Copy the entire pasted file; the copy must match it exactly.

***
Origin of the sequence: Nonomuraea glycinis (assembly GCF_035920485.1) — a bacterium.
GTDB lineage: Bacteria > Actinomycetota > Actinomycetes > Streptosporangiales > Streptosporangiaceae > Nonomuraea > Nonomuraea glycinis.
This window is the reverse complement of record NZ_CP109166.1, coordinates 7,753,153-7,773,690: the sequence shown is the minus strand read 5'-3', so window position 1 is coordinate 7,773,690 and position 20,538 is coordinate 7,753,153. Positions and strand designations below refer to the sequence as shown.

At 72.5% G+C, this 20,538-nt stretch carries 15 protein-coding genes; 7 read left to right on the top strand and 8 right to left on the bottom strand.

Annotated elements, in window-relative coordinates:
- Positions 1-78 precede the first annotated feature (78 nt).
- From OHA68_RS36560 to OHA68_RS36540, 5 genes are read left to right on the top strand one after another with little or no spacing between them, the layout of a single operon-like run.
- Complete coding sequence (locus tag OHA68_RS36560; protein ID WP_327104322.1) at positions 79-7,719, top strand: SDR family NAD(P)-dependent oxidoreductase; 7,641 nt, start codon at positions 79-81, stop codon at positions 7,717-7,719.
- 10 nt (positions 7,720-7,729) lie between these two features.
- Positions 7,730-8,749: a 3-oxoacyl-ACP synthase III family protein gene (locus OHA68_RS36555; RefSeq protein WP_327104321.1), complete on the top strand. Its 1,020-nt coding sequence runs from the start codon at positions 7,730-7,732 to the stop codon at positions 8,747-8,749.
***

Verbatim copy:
Origin of the sequence: Nonomuraea glycinis (assembly GCF_035920485.1) — a bacterium.
GTDB lineage: Bacteria > Actinomycetota > Actinomycetes > Streptosporangiales > Streptosporangiaceae > Nonomuraea > Nonomuraea glycinis.
This window is the reverse complement of record NZ_CP109166.1, coordinates 7,753,153-7,773,690: the sequence shown is the minus strand read 5'-3', so window position 1 is coordinate 7,773,690 and position 20,538 is coordinate 7,753,153. Positions and strand designations below refer to the sequence as shown.

At 72.5% G+C, this 20,538-nt stretch carries 15 protein-coding genes; 7 read left to right on the top strand and 8 right to left on the bottom strand.

Annotated elements, in window-relative coordinates:
- Positions 1-78 precede the first annotated feature (78 nt).
- From OHA68_RS36560 to OHA68_RS36540, 5 genes are read left to right on the top strand one after another with little or no spacing between them, the layout of a single operon-like run.
- Complete coding sequence (locus tag OHA68_RS36560; protein ID WP_327104322.1) at positions 79-7,719, top strand: SDR family NAD(P)-dependent oxidoreductase; 7,641 nt, start codon at positions 79-81, stop codon at positions 7,717-7,719.
- 10 nt (positions 7,720-7,729) lie between these two features.
- Positions 7,730-8,749: a 3-oxoacyl-ACP synthase III family protein gene (locus OHA68_RS36555; RefSeq protein WP_327104321.1), complete on the top strand. Its 1,020-nt coding sequence runs from the start codon at positions 7,730-7,732 to the stop codon at positions 8,747-8,749.